9.   Where the requirements under this Regulation are to be established by a relevant system operator that is not a TSO, Member States may provide that instead the TSO be responsible for establishing the relevant requirements.

Article 8

Multiple TSOs

1.   Where more than one TSO exists in a Member State, this Regulation shall apply to all those TSOs.

2.   Member States may, under the national regulatory regime, provide that the responsibility of a TSO to comply with one or some or all obligations under this Regulation is assigned to one or more specific TSOs.

Article 9

Recovery of costs

1.   The costs borne by system operators subject to network tariff regulation and stemming from the obligations laid down in this Regulation shall be assessed by the relevant regulatory authorities. Costs assessed as reasonable, efficient and proportionate shall be recovered through network tariffs or other appropriate mechanisms.

2.   If requested by the relevant regulatory authorities, system operators referred to in paragraph 1 shall, within three months of the request, provide the information necessary to facilitate assessment of the costs incurred.

Article 10

Public consultation

1.   Relevant system operators and relevant TSOs shall carry out consultation with stakeholders, including the competent authorities of each Member State, on proposals to extend the applicability of this Regulation to existing power-generating modules in accordance with Article 4(3), for the proposal for thresholds in accordance with Article 5(3), and on the report prepared in accordance with Article 38(3) and the cost-benefit analysis undertaken in accordance with Article 63(2). The consultation shall last at least for a period of one month.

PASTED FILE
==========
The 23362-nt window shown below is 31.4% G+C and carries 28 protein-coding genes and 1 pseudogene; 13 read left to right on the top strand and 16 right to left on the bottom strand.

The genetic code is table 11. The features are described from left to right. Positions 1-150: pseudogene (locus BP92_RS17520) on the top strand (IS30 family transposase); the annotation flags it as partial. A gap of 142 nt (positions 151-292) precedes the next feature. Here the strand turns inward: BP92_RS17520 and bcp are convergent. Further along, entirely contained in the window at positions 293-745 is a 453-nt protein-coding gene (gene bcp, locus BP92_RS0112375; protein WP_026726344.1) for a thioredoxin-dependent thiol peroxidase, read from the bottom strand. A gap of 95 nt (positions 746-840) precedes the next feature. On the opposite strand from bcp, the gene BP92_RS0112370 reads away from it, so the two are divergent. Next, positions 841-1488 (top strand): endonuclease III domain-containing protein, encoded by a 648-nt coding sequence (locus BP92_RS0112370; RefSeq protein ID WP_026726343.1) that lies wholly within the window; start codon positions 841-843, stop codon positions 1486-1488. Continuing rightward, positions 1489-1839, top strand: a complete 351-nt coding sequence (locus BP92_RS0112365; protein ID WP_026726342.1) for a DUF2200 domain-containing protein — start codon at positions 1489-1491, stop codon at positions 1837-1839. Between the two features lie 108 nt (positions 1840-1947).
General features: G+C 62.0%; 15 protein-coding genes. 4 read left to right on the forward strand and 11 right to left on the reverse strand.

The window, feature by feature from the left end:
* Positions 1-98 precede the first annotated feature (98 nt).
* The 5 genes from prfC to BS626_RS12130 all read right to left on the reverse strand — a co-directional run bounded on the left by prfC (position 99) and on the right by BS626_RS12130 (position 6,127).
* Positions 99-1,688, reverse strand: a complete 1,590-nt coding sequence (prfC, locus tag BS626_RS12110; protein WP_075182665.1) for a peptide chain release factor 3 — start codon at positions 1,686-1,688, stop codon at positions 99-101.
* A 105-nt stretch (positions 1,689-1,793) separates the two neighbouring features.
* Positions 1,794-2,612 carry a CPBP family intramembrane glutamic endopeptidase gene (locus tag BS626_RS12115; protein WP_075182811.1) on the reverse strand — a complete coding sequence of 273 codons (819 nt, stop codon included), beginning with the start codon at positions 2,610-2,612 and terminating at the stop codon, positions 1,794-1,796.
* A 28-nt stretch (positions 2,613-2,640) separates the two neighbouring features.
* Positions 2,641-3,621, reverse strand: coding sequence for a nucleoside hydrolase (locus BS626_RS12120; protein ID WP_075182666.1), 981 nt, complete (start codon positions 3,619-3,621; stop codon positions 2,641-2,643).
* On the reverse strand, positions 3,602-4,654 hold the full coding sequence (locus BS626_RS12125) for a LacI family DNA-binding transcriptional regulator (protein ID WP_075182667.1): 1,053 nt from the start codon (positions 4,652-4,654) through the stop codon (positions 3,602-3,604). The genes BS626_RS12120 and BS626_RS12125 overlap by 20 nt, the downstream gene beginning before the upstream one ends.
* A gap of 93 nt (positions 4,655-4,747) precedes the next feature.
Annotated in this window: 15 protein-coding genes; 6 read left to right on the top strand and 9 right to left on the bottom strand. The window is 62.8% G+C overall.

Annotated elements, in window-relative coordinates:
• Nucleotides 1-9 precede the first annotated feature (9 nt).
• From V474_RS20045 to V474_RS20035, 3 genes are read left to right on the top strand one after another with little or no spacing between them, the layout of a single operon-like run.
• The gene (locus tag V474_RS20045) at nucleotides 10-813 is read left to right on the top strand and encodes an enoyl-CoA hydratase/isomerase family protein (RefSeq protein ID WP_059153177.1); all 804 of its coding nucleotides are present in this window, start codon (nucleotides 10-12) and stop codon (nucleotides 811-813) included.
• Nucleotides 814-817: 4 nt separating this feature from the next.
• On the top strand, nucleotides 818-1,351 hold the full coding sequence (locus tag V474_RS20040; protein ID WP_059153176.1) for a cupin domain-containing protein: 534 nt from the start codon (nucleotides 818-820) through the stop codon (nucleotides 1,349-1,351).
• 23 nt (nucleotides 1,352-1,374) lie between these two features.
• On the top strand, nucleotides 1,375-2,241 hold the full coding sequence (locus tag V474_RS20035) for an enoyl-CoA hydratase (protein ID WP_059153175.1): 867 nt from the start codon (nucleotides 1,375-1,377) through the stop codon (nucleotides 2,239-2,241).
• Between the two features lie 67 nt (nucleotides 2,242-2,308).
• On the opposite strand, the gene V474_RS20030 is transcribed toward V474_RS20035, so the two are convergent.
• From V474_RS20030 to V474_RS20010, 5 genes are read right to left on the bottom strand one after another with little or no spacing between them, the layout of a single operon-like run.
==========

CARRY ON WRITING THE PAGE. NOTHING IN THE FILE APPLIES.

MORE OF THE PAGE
2.   The relevant system operators or relevant TSOs shall duly take into account the views of the stakeholders resulting from the consultations prior to the submission of the draft proposal for thresholds, the report or cost benefit analysis for approval by the regulatory authority or, if applicable, the Member State. In all cases, a sound justification for including or not the views of the stakeholders shall be provided and published in a timely manner before, or simultaneously with, the publication of the proposal.

Article 11

Stakeholder involvement

The Agency for the Cooperation of Energy Regulators (the Agency), in close cooperation with the European Network of Transmission System Operators for Electricity (ENTSO for Electricity), shall organise stakeholder involvement regarding the requirements for grid connection of power-generating facilities, and other aspects of the implementation of this Regulation. This shall include regular meetings with stakeholders to identify problems and propose improvements notably related to the requirements for grid connection of power-generating facilities.

Article 12

Confidentiality obligations

1.   Any confidential information received, exchanged or transmitted pursuant to this Regulation shall be subject to the conditions of professional secrecy laid down in paragraphs 2, 3 and 4.

2.   The obligation of professional secrecy shall apply to any persons, regulatory authorities or entities subject to the provisions of this Regulation.

3.   Confidential information received by the persons, regulatory authorities or entities referred to in paragraph 2 in the course of their duties may not be divulged to any other person or authority, without prejudice to cases covered by national law, the other provisions of this Regulation or other relevant Union law.

4.   Without prejudice to cases covered by national or Union law, regulatory authorities, entities or persons who receive confidential information pursuant to this Regulation may use it only for the purpose of carrying out their duties under this Regulation.